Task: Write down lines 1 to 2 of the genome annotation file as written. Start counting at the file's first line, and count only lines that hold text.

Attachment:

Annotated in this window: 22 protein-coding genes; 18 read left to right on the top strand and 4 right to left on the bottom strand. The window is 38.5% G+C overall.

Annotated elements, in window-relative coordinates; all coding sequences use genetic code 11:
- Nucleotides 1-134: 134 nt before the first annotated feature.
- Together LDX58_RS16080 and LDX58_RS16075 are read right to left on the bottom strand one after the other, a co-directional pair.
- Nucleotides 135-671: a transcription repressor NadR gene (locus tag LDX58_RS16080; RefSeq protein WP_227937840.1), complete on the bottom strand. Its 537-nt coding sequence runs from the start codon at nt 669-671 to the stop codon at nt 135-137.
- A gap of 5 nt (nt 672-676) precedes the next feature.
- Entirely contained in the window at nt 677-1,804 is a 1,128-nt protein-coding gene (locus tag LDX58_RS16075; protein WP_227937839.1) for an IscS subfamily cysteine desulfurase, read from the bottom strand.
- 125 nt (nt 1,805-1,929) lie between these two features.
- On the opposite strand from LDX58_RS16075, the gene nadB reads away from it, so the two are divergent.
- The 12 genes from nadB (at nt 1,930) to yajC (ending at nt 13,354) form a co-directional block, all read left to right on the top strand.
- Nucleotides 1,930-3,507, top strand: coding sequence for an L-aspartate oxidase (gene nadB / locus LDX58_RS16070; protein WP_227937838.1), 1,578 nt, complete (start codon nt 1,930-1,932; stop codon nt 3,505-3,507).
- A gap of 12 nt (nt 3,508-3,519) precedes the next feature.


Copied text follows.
Annotated in this window: 22 protein-coding genes; 18 read left to right on the top strand and 4 right to left on the bottom strand. The window is 38.5% G+C overall.

Annotated elements, in window-relative coordinates; all coding sequences use genetic code 11: